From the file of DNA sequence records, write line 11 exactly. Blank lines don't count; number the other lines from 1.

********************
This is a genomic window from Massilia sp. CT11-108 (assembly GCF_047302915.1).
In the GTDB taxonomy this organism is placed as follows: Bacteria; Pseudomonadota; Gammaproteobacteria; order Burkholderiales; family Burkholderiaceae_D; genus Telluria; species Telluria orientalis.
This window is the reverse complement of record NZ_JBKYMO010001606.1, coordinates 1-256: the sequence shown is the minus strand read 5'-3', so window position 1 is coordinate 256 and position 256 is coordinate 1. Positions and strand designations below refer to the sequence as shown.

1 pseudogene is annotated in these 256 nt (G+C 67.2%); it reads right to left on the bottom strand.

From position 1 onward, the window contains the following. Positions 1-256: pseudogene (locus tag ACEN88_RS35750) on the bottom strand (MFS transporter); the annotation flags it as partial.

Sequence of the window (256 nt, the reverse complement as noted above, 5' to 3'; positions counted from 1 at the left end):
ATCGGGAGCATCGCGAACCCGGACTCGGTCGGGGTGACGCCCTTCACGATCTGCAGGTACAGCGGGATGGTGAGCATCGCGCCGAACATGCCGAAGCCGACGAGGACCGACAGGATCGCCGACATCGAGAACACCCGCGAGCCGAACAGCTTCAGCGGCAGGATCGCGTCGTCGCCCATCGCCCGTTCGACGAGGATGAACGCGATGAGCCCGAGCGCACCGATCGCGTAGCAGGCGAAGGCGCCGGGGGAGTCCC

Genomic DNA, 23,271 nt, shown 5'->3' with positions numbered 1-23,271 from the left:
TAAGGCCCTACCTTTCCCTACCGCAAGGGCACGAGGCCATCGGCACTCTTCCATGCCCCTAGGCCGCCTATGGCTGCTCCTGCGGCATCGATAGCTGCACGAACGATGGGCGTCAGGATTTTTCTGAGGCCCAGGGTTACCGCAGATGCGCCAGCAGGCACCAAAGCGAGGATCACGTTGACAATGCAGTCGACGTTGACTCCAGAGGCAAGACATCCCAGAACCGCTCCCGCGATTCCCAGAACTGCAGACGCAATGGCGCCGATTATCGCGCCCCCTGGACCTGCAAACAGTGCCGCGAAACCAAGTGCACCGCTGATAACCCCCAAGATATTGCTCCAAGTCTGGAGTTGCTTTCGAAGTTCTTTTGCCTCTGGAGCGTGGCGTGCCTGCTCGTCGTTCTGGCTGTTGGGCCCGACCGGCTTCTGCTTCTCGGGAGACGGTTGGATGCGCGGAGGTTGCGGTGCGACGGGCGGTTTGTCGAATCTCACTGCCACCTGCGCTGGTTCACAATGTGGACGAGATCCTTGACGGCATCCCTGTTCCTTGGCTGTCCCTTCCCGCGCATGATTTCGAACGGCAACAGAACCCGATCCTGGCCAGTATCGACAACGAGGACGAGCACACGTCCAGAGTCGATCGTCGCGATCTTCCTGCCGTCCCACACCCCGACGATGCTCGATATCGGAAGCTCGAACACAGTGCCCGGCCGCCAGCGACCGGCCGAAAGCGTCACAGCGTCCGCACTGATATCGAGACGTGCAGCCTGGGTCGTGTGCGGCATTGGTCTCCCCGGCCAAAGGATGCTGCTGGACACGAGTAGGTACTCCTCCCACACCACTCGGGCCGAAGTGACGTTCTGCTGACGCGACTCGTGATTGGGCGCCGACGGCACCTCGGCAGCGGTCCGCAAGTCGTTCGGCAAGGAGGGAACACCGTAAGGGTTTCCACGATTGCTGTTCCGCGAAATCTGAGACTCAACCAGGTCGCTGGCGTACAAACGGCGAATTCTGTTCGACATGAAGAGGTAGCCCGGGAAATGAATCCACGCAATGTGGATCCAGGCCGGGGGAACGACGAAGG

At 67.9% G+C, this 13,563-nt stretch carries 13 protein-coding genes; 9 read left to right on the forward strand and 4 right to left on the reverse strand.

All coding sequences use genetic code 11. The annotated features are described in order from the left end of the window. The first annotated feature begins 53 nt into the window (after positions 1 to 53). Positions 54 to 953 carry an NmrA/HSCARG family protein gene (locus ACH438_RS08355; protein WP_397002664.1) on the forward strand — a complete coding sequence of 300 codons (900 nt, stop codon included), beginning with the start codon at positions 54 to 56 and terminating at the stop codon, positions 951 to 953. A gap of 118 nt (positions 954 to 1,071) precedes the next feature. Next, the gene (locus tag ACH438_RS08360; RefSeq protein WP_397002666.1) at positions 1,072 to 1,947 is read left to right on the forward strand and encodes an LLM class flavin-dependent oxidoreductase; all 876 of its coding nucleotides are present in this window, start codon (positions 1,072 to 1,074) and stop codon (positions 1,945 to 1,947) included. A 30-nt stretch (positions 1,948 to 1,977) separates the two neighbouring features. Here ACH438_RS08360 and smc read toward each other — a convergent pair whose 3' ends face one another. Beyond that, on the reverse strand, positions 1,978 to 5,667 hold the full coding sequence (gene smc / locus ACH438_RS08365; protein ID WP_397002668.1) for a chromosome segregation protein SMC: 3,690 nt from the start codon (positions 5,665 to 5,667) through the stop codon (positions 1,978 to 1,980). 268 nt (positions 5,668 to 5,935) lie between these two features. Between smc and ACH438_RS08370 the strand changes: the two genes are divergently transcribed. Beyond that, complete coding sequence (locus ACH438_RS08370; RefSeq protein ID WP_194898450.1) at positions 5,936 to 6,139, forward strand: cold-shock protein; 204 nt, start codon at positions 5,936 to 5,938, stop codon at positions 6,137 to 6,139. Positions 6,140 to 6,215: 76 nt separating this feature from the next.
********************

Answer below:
All coding sequences use genetic code 11. The annotated features are described in order from the left end of the window. The first annotated feature begins 53 nt into the window (after positions 1 to 53). Positions 54 to 953 carry an NmrA/HSCARG family protein gene (locus ACH438_RS08355; protein WP_397002664.1) on the forward strand — a complete coding sequence of 300 codons (900 nt, stop codon included), beginning with the start codon at positions 54 to 56 and terminating at the stop codon, positions 951 to 953. A gap of 118 nt (positions 954 to 1,071) precedes the next feature. Next, the gene (locus tag ACH438_RS08360; RefSeq protein WP_397002666.1) at positions 1,072 to 1,947 is read left to right on the forward strand and encodes an LLM class flavin-dependent oxidoreductase; all 876 of its coding nucleotides are present in this window, start codon (positions 1,072 to 1,074) and stop codon (positions 1,945 to 1,947) included. A 30-nt stretch (positions 1,948 to 1,977) separates the two neighbouring features. Here ACH438_RS08360 and smc read toward each other — a convergent pair whose 3' ends face one another. Beyond that, on the reverse strand, positions 1,978 to 5,667 hold the full coding sequence (gene smc / locus ACH438_RS08365; protein ID WP_397002668.1) for a chromosome segregation protein SMC: 3,690 nt from the start codon (positions 5,665 to 5,667) through the stop codon (positions 1,978 to 1,980). 268 nt (positions 5,668 to 5,935) lie between these two features. Between smc and ACH438_RS08370 the strand changes: the two genes are divergently transcribed. Beyond that, complete coding sequence (locus ACH438_RS08370; RefSeq protein ID WP_194898450.1) at positions 5,936 to 6,139, forward strand: cold-shock protein; 204 nt, start codon at positions 5,936 to 5,938, stop codon at positions 6,137 to 6,139. Positions 6,140 to 6,215: 76 nt separating this feature from the next.